1. In a solar heat collector, a base which is resistant to fluid flow therethrough, a layer of foam-like material superimposed thereon and having passages therethrough adjacent to said base for the passage of fluid to be heated, and a transparent cover thereover for admitting solar energy to said layer and base and for minimizing heat losses therefrom so as to heat fluid passing through the heat collector, said layer of material being transparent or translucent to permit much of the solar energy to pass to said base, and said base being darkened to intercept the solar energy and to heat the fluid flowing through the heat collector.

2. In a solar heat collector, a base which is resistant to fluid flow therethrough, a layer of foam-like material superimposed thereon and having passages therethrough for the passage of fluid to be heated, and a transparent cover thereover for admitting solar energy to said layer and base and for minimizing heat losses therefrom so as to heat fluid passing through the heat collector, said layer of material being at least partially darkened to intercept some of the solar energy passing thereinto and to thereby heat the fluid flowing therethrough.

3. A solar heat collector comprising a solar heat collectin sheet which, upon being exposed to solar radiations, will absorb said radiations and convert them into sensible heat, glazing material for said solar heat collector comprising a foam-like insulating material exposed to solar radiations passing to said solar heat collecting sheet, said foam-like insulating material being at least partially transparent to transmit a substantial portion of the solar radiations and being insulating in character to minimize loss of heat from said heat collecting sheet.

Apparatus as set forth in claim 3 wherein said foamlike insulating material is partially darkened so as to absorb a portion of the solar radiations passing thereinto to generate heat inside of said foam-like insulating material.

5. Solar heat collector glazing comprising solar energy transmitting cellular material of substantial thickness, a solar heat collecting sheet covered by said cellular material, a substantially transparent solar energy transmitting covering sheet of homogeneous material of rela tively thin proportions superimposed on said cellular material, said covering sheet being on the side of said cellular material opposite from said heat collecting sheet, said cellular material and covering sheet transmitting relative ly large percentages of solar energy to said solar heat collecting sheet but blocking passage of relatively large percentages of infrared heat energy from the solar heat collecting sheet.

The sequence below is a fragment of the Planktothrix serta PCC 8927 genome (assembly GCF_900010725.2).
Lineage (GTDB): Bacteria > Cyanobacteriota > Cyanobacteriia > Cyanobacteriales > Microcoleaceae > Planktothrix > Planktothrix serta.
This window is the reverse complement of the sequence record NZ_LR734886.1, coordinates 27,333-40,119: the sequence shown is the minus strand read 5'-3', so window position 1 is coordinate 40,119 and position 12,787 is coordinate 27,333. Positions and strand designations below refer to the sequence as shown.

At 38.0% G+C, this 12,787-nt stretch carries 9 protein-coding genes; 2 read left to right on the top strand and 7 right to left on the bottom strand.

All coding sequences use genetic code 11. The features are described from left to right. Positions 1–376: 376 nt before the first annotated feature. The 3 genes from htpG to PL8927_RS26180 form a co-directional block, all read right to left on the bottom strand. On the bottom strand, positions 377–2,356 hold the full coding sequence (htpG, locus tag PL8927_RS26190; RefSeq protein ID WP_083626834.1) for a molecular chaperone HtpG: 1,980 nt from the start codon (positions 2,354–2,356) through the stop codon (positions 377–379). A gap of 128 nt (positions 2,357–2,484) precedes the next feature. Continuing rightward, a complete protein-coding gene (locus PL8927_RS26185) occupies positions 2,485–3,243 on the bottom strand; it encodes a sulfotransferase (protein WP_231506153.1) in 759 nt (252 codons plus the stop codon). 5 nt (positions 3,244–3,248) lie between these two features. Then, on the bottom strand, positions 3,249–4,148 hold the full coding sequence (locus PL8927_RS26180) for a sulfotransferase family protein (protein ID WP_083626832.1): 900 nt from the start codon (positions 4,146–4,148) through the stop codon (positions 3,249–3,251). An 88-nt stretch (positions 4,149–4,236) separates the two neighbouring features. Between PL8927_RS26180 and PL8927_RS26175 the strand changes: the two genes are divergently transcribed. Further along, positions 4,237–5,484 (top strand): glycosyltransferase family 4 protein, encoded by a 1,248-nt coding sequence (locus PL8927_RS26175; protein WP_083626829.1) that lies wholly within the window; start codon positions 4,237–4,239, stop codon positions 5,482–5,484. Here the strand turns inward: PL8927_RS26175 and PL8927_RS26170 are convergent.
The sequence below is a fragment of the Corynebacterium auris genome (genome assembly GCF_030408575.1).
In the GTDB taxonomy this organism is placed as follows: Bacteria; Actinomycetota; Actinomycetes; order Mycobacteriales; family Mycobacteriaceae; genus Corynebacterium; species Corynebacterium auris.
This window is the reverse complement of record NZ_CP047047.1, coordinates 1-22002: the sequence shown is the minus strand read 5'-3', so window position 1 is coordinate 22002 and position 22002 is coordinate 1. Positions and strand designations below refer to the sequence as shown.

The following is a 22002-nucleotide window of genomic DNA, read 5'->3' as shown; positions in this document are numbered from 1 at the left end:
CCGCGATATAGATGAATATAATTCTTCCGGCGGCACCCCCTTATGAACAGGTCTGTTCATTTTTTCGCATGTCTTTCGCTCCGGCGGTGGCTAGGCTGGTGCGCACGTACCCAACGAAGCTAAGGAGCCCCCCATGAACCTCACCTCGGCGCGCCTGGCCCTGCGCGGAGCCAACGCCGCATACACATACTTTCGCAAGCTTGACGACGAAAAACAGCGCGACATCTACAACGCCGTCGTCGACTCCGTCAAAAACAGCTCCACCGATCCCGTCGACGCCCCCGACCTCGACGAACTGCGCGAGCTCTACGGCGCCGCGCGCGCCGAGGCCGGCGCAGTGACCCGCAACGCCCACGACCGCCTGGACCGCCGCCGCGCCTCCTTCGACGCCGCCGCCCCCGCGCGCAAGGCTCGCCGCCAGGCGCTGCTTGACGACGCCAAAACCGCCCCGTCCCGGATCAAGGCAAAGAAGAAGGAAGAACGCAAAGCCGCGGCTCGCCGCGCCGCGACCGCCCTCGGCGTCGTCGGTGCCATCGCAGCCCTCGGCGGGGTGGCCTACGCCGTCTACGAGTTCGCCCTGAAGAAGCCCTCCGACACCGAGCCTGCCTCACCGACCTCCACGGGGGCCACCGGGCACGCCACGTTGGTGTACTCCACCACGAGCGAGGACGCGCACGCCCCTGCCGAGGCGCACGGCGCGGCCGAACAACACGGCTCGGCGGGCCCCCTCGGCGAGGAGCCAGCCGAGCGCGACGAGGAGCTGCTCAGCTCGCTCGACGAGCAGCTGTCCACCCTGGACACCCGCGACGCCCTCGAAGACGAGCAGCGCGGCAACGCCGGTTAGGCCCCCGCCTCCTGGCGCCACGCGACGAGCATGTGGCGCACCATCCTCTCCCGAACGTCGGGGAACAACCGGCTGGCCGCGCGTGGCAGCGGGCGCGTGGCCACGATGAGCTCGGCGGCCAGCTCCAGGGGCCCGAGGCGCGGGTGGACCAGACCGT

References Cited by the Examiner UNITED STATES PATENTS 201,439 3/1878 Moreau 126-270 2,427,262 9/ 1947 Delano. 2,601,905 7/1952 Anderegg 126270 X 2,998,005 8/1961 Johnston 126-270 2,998,006 8/1961 Johnston 126271 3,102,532 9/1963 Shoemaker 126-270 3,124,639 3/1964 Kahn 8865 0 CHARLES J. MYHRE, Primary Examiner.

Patent Citations
Cited PatentFiling datePublication dateApplicantTitle
US201439 *May 23, 1877Mar 19, 1878 Improvement in apparatus for the production of hot air
US2427262 *Sep 4, 1943Sep 9, 1947Gallowhur Chemical CorpInflatable solar still
US2601905 *Mar 2, 1948Jul 1, 1952Pierce John B FoundationDehumidification system for buildings
US2998005 *Mar 20, 1958Aug 29, 1961John G JohnstonSolar heater
US2998006 *Jul 1, 1958Aug 29, 1961John G JohnstonSolar fluid heater
US3102532 *Mar 27, 1961Sep 3, 1963Res Prod CorpSolar heat collector media
US3124639 *Dec 21, 1960Mar 10, 1964 figure
Referenced by
Citing PatentFiling datePublication dateApplicantTitle
US4015582 *May 31, 1974Apr 5, 1977The Regents Of The University Of MinnesotaSolar heat collector
US4038965 *Jul 23, 1975Aug 2, 1977Halm Instrument Co., Inc.Evacuated solar heat collector
US4046133 *Mar 10, 1976Sep 6, 1977Cook Thomas ESolar panel assembly for fluid heating and method
US4171620 *Mar 3, 1978Oct 23, 1979Turner Nelson CCooling method and system
US4267821 *Jul 5, 1978May 19, 1981Nelson Cecil OSolar energy collector
US4335708 *Mar 21, 1979Jun 22, 1982Heinz HolterSolar collector
US4446851 *Jun 1, 1982May 8, 1984Internorth, Inc.Plastic radiant exchanger
US8733339 *Mar 12, 2009May 27, 2014Tsinghua UniversitySolar collector and solar heating system using same
US20100065043 *Mar 12, 2009Mar 18, 2010Tsinghua UniversitySolar collector and solar heating system using same
Classifications
U.S. Classification126/634, 126/633, 126/907
International ClassificationF24J2/24, F24J2/04
Cooperative ClassificationY02E10/44, F24J2/242, Y10S126/907, F24J2/0477
European ClassificationF24J2/04D, F24J2/24B